Enviro groups work out legal deal with National Coal

The Sierra Club said June 26 that it and other environmental groups have reached an agreement with National Coal LLC that severely restricts surface mining in Tennessee.

The club, Statewide Organizing for Community eMpowerment (SOCM), Tennessee Clean Water Network and National Coal reached an agreement in pending litigation surrounding Clean Water Act (CWA) violations at three sites owned by the company – the Zeb Mountain Mine (also known as Mine 7), Mine 14 and the Jordan Ridge Refuse Disposal Area – as well as challenges to the CWA discharge permit for the Zeb Mine.

“This settlement will effectively end National Coal’s participation in surface coal mining in Appalachia,” the club said. “The major points in the agreement require National Coal to stop mining at Zeb and Mine 14 within the next 90 days, to refrain from seeking new mining permits for surface mines, to come into compliance with its permit limits, to pay penalties for its past permit violations, and to modify its permit for the Zeb Mine to include selenium limits on those discharges that do not already have them. In exchange, the groups have agreed to dismiss their Clean Water Act enforcement suits and their administrative permit challenge, and to not pursue claims against the company based on violations of the Endangered Species Act at the Zeb Mine.”

“National Coal’s commitment to stop surface coal mining, like Patriot Coal before them, provides still more confirmation that mountaintop removal mining is not in the best interest of Appalachian communities and is no longer economically viable,” said Mary Anne Hitt, Director of Sierra Club’s Beyond Coal Campaign. “This settlement is another step on the path towards ending years of destruction on our mountaintops, mining pollution in our waterways and injustice for the people of Appalachia.”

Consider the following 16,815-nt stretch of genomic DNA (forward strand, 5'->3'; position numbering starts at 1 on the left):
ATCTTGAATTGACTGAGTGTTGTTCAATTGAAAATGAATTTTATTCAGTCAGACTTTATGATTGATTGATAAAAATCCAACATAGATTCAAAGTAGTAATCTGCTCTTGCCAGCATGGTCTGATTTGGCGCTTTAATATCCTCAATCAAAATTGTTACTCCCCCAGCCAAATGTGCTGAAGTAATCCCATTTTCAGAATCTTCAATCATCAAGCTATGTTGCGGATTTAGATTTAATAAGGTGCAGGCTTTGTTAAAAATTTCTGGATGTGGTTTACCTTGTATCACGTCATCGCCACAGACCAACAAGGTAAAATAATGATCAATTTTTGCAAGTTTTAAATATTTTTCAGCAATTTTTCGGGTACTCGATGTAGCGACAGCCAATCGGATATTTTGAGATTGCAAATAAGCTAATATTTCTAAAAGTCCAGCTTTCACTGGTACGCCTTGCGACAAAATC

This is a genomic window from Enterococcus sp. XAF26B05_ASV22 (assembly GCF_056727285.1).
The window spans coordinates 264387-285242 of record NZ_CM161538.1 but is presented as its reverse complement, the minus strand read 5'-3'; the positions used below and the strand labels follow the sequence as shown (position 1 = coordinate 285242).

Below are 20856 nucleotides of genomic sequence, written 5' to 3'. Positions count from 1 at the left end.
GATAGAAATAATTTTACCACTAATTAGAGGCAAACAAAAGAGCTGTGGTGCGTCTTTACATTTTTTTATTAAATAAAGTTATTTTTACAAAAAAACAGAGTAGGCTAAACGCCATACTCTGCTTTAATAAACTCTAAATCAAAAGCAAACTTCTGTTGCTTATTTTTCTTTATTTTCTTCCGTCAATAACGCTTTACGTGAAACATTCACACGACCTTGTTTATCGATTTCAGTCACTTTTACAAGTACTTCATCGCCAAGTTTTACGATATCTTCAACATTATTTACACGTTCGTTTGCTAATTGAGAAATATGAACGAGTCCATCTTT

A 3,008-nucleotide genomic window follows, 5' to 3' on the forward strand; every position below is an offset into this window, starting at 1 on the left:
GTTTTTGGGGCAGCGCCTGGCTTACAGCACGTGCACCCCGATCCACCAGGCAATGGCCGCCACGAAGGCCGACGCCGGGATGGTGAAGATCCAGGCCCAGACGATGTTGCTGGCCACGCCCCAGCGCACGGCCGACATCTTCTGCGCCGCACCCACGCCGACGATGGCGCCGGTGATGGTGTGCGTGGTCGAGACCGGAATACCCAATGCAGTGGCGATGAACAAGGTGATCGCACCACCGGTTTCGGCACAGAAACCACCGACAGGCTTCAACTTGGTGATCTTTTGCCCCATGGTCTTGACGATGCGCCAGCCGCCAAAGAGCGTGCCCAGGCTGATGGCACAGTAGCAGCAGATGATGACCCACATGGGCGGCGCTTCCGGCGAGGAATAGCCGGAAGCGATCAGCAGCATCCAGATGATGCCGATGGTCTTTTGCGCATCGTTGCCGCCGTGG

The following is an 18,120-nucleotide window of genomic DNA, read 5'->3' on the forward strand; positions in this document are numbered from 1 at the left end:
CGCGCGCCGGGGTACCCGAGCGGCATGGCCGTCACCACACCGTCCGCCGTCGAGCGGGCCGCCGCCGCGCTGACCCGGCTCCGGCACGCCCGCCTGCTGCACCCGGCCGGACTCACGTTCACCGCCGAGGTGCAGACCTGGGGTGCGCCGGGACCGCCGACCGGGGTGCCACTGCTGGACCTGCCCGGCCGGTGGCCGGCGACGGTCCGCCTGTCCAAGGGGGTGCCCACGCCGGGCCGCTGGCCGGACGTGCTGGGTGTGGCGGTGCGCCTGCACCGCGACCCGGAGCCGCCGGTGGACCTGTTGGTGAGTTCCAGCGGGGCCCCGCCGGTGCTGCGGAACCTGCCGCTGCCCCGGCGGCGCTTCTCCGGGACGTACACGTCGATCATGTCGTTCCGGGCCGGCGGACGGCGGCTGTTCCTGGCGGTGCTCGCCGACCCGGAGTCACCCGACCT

The reference to Patriot Coal is to a deal that coal company reached last year with environmental groups to severely restrict its surface mining in southern West Virginia.

At Jordan Ridge, the groups argued that National Coal has violated the CWA due to its discharges of high levels of mining pollution, including selenium, into nearby waterways. The groups argued that National Coal was violating the CWA at Zeb Mountain – the largest surface coal mine in Tennessee – and Mine 14 by exceeding the allowable limits for the discharge of certain forms of mining pollution.

National Coal will pay penalties of $60,000 to resolve those violations, with the vast majority of those funds going to the Tennessee Parks and Greenways Foundation to fund land acquisition and conservation in the region, the club said. National Coal will also agree to pay higher “stipulated” penalties if it violates its permit limits in the future.

A key provision of the settlement is the implementation of selenium limits at Zeb Mountain, the club added. Selenium, a toxic element that causes reproductive failure and deformities in fish and other forms of aquatic life, is discharged from many surface coal-mining operations across Appalachia. Regulators in Tennessee have been slow to implement limits on selenium, and this settlement represents a key step in the reduction of this toxic pollutant in Tennessee waterways, the club added. 

This agreement was filed June 25 in the U.S. District Court for the Eastern District of Tennessee at Knoxville. The National Coal contact as listed in the decree is Stephen Ball, Vice President of Operations, out of Roanoke, Va.

About Barry Cassell 20414 Articles
Barry Cassell is Chief Analyst for GenerationHub covering coal and emission controls issues, projects and policy. He has covered the coal and power generation industry for more than 24 years, beginning in November 2011 at GenerationHub and prior to that as editor of SNL Energy’s Coal Report. He was formerly with Coal Outlook for 15 years as the publication’s editor and contributing writer, and prior to that he was editor of Coal & Synfuels Technology and associate editor of The Energy Report. He has a bachelor’s degree from Central Michigan University.